What the papers say - March 31

The front pages cover a range of stories, from the death of an SAS soldier in Syria to a minister's call for teenagers to have Saturday jobs.

Several mention the latest developments in the Salisbury crisis, while a number also report on Arnold Schwarzenegger's heart surgery.

Meanwhile, in an interview with The Times, Britain's top police officer has warned that social media spats between youngsters are escalating into offline violence.

Work and Pensions Secretary Ester McVey has told the Daily Telegraph of her intentions to boost the workforce by encouraging teenagers to take up Saturday and after-school jobs.

The Sun leads with the death of the special forces soldier, who became the first British combat fatality in the fight against IS when a bomb exploded in Manbij near the Turkish border on Thursday.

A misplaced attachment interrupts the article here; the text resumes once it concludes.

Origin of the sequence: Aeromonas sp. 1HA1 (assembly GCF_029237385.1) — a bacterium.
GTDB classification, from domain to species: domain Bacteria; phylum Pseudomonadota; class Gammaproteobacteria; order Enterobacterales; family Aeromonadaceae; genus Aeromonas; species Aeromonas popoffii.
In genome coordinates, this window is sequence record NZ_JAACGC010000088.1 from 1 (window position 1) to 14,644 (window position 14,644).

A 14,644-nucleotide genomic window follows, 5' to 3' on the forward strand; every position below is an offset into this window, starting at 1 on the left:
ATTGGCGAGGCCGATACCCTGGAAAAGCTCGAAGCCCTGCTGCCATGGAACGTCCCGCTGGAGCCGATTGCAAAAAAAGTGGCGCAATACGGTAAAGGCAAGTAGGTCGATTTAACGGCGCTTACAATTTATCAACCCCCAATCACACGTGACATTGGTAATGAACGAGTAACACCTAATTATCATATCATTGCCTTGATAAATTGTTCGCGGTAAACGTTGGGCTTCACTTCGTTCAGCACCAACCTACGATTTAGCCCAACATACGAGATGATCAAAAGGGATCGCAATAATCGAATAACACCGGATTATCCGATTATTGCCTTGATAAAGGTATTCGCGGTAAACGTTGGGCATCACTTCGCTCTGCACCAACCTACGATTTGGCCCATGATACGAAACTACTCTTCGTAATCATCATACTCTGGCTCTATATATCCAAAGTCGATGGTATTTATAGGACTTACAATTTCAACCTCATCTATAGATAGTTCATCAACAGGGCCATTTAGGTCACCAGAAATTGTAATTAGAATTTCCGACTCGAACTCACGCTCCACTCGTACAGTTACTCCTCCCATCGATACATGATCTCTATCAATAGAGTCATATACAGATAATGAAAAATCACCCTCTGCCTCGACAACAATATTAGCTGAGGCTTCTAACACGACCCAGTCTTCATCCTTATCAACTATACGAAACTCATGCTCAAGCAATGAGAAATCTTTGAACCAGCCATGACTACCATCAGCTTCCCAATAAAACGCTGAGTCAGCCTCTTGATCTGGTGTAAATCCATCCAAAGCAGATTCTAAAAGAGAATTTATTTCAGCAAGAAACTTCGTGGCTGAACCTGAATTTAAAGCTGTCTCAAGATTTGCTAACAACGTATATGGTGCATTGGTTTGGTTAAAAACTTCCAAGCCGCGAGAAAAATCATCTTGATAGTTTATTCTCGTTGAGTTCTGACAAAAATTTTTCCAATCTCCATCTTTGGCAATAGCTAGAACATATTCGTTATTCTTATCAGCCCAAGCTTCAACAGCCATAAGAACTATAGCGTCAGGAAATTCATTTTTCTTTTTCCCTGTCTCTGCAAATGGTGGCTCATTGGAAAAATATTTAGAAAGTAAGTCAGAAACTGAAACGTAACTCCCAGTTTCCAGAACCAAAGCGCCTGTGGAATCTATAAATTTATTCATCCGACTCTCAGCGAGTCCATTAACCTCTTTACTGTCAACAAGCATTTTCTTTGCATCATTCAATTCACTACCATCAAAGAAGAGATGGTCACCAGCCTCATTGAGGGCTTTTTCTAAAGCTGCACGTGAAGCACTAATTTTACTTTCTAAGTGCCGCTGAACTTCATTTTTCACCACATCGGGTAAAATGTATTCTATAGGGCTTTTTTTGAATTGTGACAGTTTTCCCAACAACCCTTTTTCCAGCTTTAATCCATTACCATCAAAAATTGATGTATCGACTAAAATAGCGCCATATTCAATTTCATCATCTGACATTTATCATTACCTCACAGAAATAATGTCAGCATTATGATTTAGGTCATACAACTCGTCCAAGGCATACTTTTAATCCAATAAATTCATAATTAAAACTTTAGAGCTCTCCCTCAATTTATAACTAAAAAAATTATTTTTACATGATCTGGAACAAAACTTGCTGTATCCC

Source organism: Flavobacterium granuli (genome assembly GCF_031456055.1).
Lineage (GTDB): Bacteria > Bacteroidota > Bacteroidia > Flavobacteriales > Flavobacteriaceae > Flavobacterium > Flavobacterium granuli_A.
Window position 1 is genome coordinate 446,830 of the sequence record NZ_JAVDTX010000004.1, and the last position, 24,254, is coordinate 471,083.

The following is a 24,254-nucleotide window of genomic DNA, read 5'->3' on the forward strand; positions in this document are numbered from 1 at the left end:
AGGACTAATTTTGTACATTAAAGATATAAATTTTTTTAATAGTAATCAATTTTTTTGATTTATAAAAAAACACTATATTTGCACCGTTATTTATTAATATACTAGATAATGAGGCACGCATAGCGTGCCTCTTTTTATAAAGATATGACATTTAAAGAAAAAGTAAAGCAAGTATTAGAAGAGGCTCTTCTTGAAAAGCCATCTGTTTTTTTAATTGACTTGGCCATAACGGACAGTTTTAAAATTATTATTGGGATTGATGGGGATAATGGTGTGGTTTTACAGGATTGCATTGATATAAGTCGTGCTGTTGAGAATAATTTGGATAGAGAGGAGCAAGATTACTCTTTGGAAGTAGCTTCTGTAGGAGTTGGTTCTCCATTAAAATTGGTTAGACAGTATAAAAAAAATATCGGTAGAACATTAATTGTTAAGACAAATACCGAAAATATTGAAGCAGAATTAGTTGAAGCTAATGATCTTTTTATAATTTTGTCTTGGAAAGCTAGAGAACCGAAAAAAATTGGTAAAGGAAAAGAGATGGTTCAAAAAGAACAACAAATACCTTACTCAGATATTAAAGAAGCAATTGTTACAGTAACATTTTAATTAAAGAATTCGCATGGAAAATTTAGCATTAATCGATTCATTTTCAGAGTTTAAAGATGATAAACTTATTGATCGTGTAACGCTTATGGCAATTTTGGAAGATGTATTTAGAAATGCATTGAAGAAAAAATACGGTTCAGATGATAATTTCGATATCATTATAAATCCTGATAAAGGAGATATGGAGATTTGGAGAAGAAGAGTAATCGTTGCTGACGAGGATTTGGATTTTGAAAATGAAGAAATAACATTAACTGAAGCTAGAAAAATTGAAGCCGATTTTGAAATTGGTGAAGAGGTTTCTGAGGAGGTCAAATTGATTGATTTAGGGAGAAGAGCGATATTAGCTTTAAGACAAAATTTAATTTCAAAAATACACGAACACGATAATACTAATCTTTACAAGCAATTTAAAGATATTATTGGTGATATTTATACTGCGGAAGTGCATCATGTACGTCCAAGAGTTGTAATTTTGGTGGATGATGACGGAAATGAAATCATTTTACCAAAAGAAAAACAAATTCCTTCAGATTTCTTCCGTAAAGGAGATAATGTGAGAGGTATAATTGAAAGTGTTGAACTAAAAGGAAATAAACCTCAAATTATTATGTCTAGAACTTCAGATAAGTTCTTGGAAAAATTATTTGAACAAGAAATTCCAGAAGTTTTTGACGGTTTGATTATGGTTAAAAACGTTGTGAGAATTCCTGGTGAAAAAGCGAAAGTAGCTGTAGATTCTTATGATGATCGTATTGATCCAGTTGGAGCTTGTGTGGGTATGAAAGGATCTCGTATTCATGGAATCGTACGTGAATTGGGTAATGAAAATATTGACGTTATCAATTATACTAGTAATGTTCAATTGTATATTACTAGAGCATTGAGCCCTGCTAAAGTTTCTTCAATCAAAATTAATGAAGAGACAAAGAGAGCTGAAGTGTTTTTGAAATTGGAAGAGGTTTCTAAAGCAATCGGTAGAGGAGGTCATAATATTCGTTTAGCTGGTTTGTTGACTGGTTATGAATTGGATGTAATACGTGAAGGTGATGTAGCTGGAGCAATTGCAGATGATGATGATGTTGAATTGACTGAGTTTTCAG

Former England football player Ray Wilkins was left fighting for his life after a heart attack and fall, the Daily Mirror reports.

The i weekend leads with Russian demands to questions the daughter of former spy Sergei Skripal, Yulia, who is said to be recovering rapidly after they were both poisoned with a nerve agent in Salisbury.

As the international diplomatic row with the Kremlin over Salisbury rumbles on, the Daily Express reports on Russia's latest test of a missile capable of carrying 12 nuclear warheads.

The FT Weekend leads with a challenge by Defence Secretary Gavin Williamson to the hostile takeover of 259-year-old British manufacturer GKN by Melrose Industries.

Nearly nine out of 10 public sector organisations pay men more than women, The Guardian reports, as statutory disclosure of pay policies by midnight on Friday revealed a gender pay gap.

Meanwhile The Independent reports on a teachers' union poll that suggests more than 80% have been sexually harassed or bullied at school.

And the Daily Star leads with Arnold Schwarzenegger's recovery in a Los Angeles hospital after undergoing heart surgery.